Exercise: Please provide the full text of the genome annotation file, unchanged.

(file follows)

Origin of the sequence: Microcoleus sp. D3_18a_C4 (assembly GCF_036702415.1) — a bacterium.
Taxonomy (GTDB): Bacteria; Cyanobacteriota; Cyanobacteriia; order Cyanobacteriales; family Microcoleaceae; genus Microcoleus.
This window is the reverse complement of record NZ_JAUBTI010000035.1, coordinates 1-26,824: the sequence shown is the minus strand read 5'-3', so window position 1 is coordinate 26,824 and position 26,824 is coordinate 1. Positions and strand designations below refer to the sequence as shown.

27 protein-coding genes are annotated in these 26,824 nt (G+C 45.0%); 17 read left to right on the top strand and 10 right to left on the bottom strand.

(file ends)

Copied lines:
Origin of the sequence: Microcoleus sp. D3_18a_C4 (assembly GCF_036702415.1) — a bacterium.
Taxonomy (GTDB): Bacteria; Cyanobacteriota; Cyanobacteriia; order Cyanobacteriales; family Microcoleaceae; genus Microcoleus.
This window is the reverse complement of record NZ_JAUBTI010000035.1, coordinates 1-26,824: the sequence shown is the minus strand read 5'-3', so window position 1 is coordinate 26,824 and position 26,824 is coordinate 1. Positions and strand designations below refer to the sequence as shown.

27 protein-coding genes are annotated in these 26,824 nt (G+C 45.0%); 17 read left to right on the top strand and 10 right to left on the bottom strand.